In the News: ‘Tennesse Walking Horse abuser’s legal saga wraps with guilty plea’

Punishment was doled out yesterday to Jackie McConnell, who was shown beating and chemically soring horses in an undercover HSUS video.

Here is the video, which was released in May of last year and widely circulated in the  media:

Fortunately, McConnell’s horse career is now over.

From The Tennessean:

Convicted animal abuser Jackie McConnell will be in his 80s before he owns another Tennessee Walking Horse, the result of a plea agreement that ends a year of legal trouble launched by stomach-turning undercover video.

His 20-year ban on horse ownership and training — plus a $25,000 fine, a year of house arrest and four years probation — was the best prosecutors could have asked for, District Attorney General Mike Dunavant said.

“Our primary focus was to seize and protect the abused animals and prohibit Jackie McConnell from being in a position to abuse animals again,” Dunavant said. “That’s effectively a lifetime ban. It puts him out of the walking horse training business.”

McConnell, a 61-year-old resident of Colliersville, Tenn., has been removed from the Tennessee Walking Horse National Celebration’s Hall of Fame and banned from its Shelbyville, Tenn., grounds. Additionally, last year a federal judge in Chattanooga sentenced him to a $75,000 fine and three years probation for conspiracy to violate the Horse Protection Act.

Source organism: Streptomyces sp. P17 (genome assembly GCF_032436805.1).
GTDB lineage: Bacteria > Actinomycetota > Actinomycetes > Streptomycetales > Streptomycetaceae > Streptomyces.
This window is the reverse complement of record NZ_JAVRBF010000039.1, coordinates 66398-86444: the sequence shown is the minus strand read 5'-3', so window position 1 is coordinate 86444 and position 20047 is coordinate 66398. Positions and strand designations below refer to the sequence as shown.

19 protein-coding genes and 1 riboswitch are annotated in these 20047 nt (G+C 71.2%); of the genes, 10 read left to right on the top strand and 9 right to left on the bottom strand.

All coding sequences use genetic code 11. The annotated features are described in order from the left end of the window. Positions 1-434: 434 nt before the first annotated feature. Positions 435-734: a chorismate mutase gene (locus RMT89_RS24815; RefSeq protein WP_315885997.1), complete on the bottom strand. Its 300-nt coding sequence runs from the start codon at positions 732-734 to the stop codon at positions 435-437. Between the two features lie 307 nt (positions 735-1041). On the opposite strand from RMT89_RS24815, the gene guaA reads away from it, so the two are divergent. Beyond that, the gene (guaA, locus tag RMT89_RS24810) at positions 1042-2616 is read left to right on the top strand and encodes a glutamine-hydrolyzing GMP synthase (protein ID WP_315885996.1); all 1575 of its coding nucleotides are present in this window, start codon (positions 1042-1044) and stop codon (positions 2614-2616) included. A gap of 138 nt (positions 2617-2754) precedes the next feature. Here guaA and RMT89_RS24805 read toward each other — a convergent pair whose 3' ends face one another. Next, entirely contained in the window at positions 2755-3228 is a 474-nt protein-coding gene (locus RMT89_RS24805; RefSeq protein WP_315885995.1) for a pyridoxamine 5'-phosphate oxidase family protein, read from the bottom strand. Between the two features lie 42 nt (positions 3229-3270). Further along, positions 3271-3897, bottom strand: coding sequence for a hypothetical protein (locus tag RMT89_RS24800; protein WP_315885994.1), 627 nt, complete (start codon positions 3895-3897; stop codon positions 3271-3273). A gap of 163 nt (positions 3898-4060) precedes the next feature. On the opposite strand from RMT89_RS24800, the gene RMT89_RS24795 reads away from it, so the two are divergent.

Co-defendants Jeff Dockery of Collierville, Tenn. and John K. Mays of Holly Springs, Miss., also entered guilty pleas. Dockery was sentenced to three years’ probation, and Mays received four years’ probation.

The sentences–a far cry from the “slap on the wrist” punishments of years past–symbolize an laudable victory against Tennessee Walking Horse abuse. But, certainly, the fight is far from over.

While TWH industry leaders agree that soring is unacceptable, the testing procedures they have in place don’t seem to be fixing the problem. Which gives rise to a flood of new questions: What are acceptable standards, and what’s the best way to test for them? Are just the trainers to blame, or the owners as well? What’s a fair punishment? Who should conduct the tests? Is the industry capable of policing itself or should it be the responsibility of the USDA, enforcer of the Horse Protection Act? And, last but not least, who is going to pay for it all?

Cleary, the process must NOT evolve into a witch hunt, accusing every person who owns a TWH of soring their horse, because that is ABSOLUTELY not the case. But when individuals do cross that line, they need to be punished within the extent of the law, as McConnell was in court yesterday. It was a benchmark day for horse welfare that hopefully sent a message to competitors and trainers still in the industry.

Go TWHs, and Go Riding.

Sources: The Tennessean, Examiner, Chattanoogan, WBIR

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